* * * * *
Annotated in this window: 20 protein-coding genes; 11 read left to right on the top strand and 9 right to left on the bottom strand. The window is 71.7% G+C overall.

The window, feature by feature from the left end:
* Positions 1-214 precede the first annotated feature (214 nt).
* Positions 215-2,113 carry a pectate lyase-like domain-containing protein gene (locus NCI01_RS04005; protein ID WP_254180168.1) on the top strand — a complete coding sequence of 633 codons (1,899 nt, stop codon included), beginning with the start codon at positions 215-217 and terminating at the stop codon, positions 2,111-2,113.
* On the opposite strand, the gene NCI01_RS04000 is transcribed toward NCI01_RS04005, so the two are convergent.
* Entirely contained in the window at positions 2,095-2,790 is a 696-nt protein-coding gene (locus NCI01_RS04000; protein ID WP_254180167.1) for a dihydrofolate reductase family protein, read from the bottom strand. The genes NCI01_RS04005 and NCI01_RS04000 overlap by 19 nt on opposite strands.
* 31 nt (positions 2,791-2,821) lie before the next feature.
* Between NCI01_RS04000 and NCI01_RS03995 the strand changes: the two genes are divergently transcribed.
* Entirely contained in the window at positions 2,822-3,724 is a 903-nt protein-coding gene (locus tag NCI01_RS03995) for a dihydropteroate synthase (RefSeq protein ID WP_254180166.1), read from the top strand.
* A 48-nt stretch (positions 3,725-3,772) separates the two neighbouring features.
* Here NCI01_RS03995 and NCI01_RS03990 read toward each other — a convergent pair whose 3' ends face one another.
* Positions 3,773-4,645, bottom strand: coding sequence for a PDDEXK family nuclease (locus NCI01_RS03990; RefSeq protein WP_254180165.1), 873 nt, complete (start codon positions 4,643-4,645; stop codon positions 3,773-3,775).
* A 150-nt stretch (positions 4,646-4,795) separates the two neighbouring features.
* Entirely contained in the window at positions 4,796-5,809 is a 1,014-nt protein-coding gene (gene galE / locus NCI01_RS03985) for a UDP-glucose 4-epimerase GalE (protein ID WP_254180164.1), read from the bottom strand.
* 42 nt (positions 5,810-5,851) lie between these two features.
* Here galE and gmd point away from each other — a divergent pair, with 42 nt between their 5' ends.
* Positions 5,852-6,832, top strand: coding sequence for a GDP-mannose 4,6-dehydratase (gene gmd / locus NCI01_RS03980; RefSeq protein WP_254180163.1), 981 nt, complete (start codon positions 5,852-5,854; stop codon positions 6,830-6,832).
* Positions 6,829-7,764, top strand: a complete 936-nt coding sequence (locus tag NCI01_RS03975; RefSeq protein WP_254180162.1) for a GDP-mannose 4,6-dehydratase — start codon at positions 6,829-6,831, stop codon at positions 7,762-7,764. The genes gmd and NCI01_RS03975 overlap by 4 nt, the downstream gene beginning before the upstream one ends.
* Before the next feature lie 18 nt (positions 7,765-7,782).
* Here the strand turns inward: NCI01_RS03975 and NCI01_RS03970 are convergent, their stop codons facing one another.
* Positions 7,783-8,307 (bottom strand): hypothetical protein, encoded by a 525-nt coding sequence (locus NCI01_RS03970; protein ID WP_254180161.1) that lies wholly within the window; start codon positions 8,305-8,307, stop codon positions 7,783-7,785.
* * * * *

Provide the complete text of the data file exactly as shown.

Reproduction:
Annotated in this window: 20 protein-coding genes; 11 read left to right on the top strand and 9 right to left on the bottom strand. The window is 71.7% G+C overall.

The window, feature by feature from the left end:
* Positions 1-214 precede the first annotated feature (214 nt).
* Positions 215-2,113 carry a pectate lyase-like domain-containing protein gene (locus NCI01_RS04005; protein ID WP_254180168.1) on the top strand — a complete coding sequence of 633 codons (1,899 nt, stop codon included), beginning with the start codon at positions 215-217 and terminating at the stop codon, positions 2,111-2,113.
* On the opposite strand, the gene NCI01_RS04000 is transcribed toward NCI01_RS04005, so the two are convergent.
* Entirely contained in the window at positions 2,095-2,790 is a 696-nt protein-coding gene (locus NCI01_RS04000; protein ID WP_254180167.1) for a dihydrofolate reductase family protein, read from the bottom strand. The genes NCI01_RS04005 and NCI01_RS04000 overlap by 19 nt on opposite strands.
* 31 nt (positions 2,791-2,821) lie before the next feature.
* Between NCI01_RS04000 and NCI01_RS03995 the strand changes: the two genes are divergently transcribed.
* Entirely contained in the window at positions 2,822-3,724 is a 903-nt protein-coding gene (locus tag NCI01_RS03995) for a dihydropteroate synthase (RefSeq protein ID WP_254180166.1), read from the top strand.
* A 48-nt stretch (positions 3,725-3,772) separates the two neighbouring features.
* Here NCI01_RS03995 and NCI01_RS03990 read toward each other — a convergent pair whose 3' ends face one another.
* Positions 3,773-4,645, bottom strand: coding sequence for a PDDEXK family nuclease (locus NCI01_RS03990; RefSeq protein WP_254180165.1), 873 nt, complete (start codon positions 4,643-4,645; stop codon positions 3,773-3,775).
* A 150-nt stretch (positions 4,646-4,795) separates the two neighbouring features.
* Entirely contained in the window at positions 4,796-5,809 is a 1,014-nt protein-coding gene (gene galE / locus NCI01_RS03985) for a UDP-glucose 4-epimerase GalE (protein ID WP_254180164.1), read from the bottom strand.
* 42 nt (positions 5,810-5,851) lie between these two features.
* Here galE and gmd point away from each other — a divergent pair, with 42 nt between their 5' ends.
* Positions 5,852-6,832, top strand: coding sequence for a GDP-mannose 4,6-dehydratase (gene gmd / locus NCI01_RS03980; RefSeq protein WP_254180163.1), 981 nt, complete (start codon positions 5,852-5,854; stop codon positions 6,830-6,832).
* Positions 6,829-7,764, top strand: a complete 936-nt coding sequence (locus tag NCI01_RS03975; RefSeq protein WP_254180162.1) for a GDP-mannose 4,6-dehydratase — start codon at positions 6,829-6,831, stop codon at positions 7,762-7,764. The genes gmd and NCI01_RS03975 overlap by 4 nt, the downstream gene beginning before the upstream one ends.
* Before the next feature lie 18 nt (positions 7,765-7,782).
* Here the strand turns inward: NCI01_RS03975 and NCI01_RS03970 are convergent, their stop codons facing one another.
* Positions 7,783-8,307 (bottom strand): hypothetical protein, encoded by a 525-nt coding sequence (locus NCI01_RS03970; protein ID WP_254180161.1) that lies wholly within the window; start codon positions 8,305-8,307, stop codon positions 7,783-7,785.